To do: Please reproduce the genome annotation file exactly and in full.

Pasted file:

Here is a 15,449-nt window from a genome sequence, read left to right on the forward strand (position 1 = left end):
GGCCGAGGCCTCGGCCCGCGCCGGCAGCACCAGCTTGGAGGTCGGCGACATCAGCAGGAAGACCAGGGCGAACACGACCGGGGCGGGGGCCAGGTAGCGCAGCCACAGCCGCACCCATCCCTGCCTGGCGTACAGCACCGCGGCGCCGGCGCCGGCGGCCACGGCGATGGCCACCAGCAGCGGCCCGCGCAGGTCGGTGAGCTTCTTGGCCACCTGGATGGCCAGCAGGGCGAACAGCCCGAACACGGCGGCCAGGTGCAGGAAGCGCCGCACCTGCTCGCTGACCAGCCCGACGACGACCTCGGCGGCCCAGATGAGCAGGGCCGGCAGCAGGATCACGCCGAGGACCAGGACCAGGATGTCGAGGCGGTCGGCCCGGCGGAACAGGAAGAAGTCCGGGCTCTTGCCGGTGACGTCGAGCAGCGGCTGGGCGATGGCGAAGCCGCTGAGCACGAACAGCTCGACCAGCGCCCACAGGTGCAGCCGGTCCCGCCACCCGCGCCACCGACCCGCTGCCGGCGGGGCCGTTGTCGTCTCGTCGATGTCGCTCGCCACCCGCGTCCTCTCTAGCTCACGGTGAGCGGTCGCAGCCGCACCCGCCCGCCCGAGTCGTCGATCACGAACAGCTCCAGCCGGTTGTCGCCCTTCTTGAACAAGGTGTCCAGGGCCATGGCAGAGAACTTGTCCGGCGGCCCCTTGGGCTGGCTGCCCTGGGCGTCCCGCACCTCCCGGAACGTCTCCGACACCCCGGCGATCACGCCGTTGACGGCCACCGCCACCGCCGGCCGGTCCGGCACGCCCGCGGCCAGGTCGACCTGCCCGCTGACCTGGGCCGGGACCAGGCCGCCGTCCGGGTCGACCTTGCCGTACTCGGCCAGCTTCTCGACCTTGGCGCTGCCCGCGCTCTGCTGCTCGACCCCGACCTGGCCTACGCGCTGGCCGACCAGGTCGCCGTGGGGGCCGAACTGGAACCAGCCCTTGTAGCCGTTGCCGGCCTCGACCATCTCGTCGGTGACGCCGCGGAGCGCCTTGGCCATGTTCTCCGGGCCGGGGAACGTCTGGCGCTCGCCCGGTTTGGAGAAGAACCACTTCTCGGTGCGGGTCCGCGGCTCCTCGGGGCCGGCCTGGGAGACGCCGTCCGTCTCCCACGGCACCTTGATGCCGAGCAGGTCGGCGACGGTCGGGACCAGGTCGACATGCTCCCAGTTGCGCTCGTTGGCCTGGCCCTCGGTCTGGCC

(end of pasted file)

Here is a 15,449-nt window from a genome sequence, read left to right on the forward strand (position 1 = left end):
GGCCGAGGCCTCGGCCCGCGCCGGCAGCACCAGCTTGGAGGTCGGCGACATCAGCAGGAAGACCAGGGCGAACACGACCGGGGCGGGGGCCAGGTAGCGCAGCCACAGCCGCACCCATCCCTGCCTGGCGTACAGCACCGCGGCGCCGGCGCCGGCGGCCACGGCGATGGCCACCAGCAGCGGCCCGCGCAGGTCGGTGAGCTTCTTGGCCACCTGGATGGCCAGCAGGGCGAACAGCCCGAACACGGCGGCCAGGTGCAGGAAGCGCCGCACCTGCTCGCTGACCAGCCCGACGACGACCTCGGCGGCCCAGATGAGCAGGGCCGGCAGCAGGATCACGCCGAGGACCAGGACCAGGATGTCGAGGCGGTCGGCCCGGCGGAACAGGAAGAAGTCCGGGCTCTTGCCGGTGACGTCGAGCAGCGGCTGGGCGATGGCGAAGCCGCTGAGCACGAACAGCTCGACCAGCGCCCACAGGTGCAGCCGGTCCCGCCACCCGCGCCACCGACCCGCTGCCGGCGGGGCCGTTGTCGTCTCGTCGATGTCGCTCGCCACCCGCGTCCTCTCTAGCTCACGGTGAGCGGTCGCAGCCGCACCCGCCCGCCCGAGTCGTCGATCACGAACAGCTCCAGCCGGTTGTCGCCCTTCTTGAACAAGGTGTCCAGGGCCATGGCAGAGAACTTGTCCGGCGGCCCCTTGGGCTGGCTGCCCTGGGCGTCCCGCACCTCCCGGAACGTCTCCGACACCCCGGCGATCACGCCGTTGACGGCCACCGCCACCGCCGGCCGGTCCGGCACGCCCGCGGCCAGGTCGACCTGCCCGCTGACCTGGGCCGGGACCAGGCCGCCGTCCGGGTCGACCTTGCCGTACTCGGCCAGCTTCTCGACCTTGGCGCTGCCCGCGCTCTGCTGCTCGACCCCGACCTGGCCTACGCGCTGGCCGACCAGGTCGCCGTGGGGGCCGAACTGGAACCAGCCCTTGTAGCCGTTGCCGGCCTCGACCATCTCGTCGGTGACGCCGCGGAGCGCCTTGGCCATGTTCTCCGGGCCGGGGAACGTCTGGCGCTCGCCCGGTTTGGAGAAGAACCACTTCTCGGTGCGGGTCCGCGGCTCCTCGGGGCCGGCCTGGGAGACGCCGTCCGTCTCCCACGGCACCTTGATGCCGAGCAGGTCGGCGACGGTCGGGACCAGGTCGACATGCTCCCAGTTGCGCTCGTTGGCCTGGCCCTCGGTCTGGCC